Noel Gallagher will perform an intimate, phones-free gig in London, with recording devices banned from the venue
Noel Gallagher has banned mobile phones from his forthcoming show in London.
The former Oasis rocker has announced a gig at York Hall in Bethnal Green on November 1, and any fans hoping to attend with have to apply to Apple Music's event page by Sunday (22.10.17), - but they won't be able to record any of the activities inside the venue on electronic devices.
A statement on the event's website reads: ''Smartphones, smart watches and recording devices are not permitted inside the venue. Secure pouches will be provided by Yondr to hold devices during the show.''
While it means fans hoping to relive the night won't be able to record the exclusive show, it promises to add to the intimate atmosphere.
Attendees for the Noel Gallagher's High Flying Birds show must be 18 and over, and photo ID will be required to gain entry to the concert.
One song fans probably won't be able to hear live is 'Keep on Reaching', which appears on the 50-year-old singer's third solo studio album 'Who Built The Moon?', in which he's convinced he sounds just like Marvin Gaye.
The track could cause problems for Noel as he is now concerned he might not be able to recreate the soothing soul sound of the late Motown star when he is playing the song in front of a live audience.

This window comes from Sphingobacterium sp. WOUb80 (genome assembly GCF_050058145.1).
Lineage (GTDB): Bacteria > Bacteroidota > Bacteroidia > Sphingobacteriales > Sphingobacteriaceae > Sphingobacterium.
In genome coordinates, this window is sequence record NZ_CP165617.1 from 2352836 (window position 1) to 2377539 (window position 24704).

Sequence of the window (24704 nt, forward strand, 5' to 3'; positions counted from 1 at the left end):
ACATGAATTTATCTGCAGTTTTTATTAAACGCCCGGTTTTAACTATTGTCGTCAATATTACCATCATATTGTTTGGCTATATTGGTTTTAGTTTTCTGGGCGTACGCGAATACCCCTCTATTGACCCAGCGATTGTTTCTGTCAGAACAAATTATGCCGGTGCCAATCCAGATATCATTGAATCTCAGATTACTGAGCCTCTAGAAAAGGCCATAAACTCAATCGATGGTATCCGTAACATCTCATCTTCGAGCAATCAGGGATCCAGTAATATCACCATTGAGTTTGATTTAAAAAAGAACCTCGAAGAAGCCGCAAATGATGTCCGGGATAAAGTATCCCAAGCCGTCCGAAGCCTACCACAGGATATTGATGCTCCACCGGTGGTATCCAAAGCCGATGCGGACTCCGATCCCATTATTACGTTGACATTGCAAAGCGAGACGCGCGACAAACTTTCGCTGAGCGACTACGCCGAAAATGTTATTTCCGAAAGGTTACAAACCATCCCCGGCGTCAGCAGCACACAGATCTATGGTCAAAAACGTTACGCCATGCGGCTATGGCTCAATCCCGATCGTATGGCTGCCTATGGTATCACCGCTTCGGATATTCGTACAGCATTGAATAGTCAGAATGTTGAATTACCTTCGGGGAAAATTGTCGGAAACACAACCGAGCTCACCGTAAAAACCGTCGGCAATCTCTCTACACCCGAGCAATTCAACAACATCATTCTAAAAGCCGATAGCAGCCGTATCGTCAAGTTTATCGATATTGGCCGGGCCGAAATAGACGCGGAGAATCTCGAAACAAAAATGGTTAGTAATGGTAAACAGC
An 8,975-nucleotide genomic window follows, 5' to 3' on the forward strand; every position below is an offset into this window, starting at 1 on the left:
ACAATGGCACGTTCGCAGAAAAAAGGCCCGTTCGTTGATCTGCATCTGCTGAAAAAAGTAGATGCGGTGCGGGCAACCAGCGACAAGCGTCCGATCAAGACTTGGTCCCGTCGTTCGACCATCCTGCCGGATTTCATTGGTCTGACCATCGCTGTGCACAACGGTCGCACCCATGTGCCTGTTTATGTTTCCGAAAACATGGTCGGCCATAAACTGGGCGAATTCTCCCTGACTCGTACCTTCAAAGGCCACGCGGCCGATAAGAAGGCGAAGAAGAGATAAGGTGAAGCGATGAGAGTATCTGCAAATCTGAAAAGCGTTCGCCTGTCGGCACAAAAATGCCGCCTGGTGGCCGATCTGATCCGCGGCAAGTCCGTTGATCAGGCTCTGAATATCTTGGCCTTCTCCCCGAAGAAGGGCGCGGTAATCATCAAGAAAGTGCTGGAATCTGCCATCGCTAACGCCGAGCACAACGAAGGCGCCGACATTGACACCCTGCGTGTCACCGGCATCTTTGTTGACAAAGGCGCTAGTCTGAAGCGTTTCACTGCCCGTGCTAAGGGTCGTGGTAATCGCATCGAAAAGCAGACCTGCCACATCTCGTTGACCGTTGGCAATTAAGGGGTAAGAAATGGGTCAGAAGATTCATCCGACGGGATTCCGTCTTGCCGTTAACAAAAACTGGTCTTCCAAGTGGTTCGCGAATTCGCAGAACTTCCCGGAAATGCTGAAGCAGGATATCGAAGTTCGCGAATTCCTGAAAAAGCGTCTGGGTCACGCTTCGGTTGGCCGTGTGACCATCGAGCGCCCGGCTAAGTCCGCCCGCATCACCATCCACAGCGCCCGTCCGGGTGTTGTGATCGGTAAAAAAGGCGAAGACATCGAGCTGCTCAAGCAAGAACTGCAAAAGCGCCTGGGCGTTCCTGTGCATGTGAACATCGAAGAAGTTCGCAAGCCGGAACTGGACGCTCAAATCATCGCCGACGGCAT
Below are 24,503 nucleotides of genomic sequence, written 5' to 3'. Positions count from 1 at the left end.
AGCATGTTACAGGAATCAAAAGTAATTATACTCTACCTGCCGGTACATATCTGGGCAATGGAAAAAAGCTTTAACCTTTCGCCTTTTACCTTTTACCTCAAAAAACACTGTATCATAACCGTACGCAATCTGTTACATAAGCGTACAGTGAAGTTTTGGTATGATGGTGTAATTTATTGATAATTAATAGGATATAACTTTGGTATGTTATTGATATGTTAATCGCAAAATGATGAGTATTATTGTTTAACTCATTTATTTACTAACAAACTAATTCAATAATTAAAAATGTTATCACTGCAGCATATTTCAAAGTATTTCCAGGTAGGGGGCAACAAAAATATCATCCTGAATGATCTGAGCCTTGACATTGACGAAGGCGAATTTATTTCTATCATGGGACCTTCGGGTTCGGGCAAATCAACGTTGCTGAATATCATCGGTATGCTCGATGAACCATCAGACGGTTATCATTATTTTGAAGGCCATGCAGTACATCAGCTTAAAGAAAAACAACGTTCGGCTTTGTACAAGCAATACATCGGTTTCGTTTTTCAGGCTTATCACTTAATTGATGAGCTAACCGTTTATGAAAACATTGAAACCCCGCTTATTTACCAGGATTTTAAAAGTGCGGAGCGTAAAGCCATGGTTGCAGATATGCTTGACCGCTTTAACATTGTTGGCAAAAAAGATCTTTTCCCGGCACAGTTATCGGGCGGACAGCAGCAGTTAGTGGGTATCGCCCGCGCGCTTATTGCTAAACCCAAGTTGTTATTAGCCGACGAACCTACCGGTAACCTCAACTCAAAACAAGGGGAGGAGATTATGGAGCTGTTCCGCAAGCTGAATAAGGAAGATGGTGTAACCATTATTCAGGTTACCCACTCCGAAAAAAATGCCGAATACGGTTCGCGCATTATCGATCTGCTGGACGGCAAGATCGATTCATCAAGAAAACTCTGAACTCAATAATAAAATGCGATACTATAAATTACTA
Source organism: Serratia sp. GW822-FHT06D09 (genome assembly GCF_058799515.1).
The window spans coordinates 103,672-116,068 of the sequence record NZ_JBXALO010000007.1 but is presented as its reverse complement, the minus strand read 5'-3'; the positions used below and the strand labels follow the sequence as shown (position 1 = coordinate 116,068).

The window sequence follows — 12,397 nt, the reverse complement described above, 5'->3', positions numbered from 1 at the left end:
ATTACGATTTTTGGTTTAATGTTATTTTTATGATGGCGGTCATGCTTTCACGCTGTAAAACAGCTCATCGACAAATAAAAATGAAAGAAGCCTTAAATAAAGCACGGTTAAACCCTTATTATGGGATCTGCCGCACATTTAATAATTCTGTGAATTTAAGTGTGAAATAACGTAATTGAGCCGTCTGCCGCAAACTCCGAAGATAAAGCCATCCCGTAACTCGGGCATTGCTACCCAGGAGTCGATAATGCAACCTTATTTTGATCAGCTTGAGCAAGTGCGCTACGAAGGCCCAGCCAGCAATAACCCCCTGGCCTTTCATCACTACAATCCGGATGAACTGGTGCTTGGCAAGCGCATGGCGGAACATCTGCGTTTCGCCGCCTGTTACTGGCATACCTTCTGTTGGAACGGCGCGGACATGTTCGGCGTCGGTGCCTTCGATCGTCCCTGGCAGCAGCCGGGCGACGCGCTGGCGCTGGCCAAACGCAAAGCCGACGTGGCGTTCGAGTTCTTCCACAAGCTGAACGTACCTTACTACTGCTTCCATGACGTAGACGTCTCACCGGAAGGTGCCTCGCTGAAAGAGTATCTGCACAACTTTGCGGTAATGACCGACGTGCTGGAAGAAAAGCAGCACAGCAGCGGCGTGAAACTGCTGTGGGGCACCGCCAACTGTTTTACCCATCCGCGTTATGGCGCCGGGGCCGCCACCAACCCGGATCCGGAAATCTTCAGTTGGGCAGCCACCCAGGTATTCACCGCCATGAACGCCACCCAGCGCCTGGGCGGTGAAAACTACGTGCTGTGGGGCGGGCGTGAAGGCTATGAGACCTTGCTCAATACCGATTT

He recently said: ''I don't even know if I'm going to be able to do it live. It's incredible. It's called 'Keep on Reaching'. You know you've got a good album when that's not even going to be a single.''
Meanwhile, Noel's brother Liam has taken aim at his latest material, claiming he played it too safe with his latest track, 'Holy Mountain'.
Asked his opinion on the song, he told Vulture: ''Obviously you know what I'm going to say, but it's not for me. Musically, I find it a bit annoying. I think there are too many notes in it, and it's just a bit not risky. It's not for me.''
The 45-year-old rocker insists he doesn't care that Noel has always been portrayed as the more sensible sibling because he thinks his 50-year-old brother and former Oasis bandmate has worked hard at trying to be ''beige'', while he doesn't worry about what people think of him.
He said: ''He works hard at being beige, so I wouldn't want to come and take his crown at that.''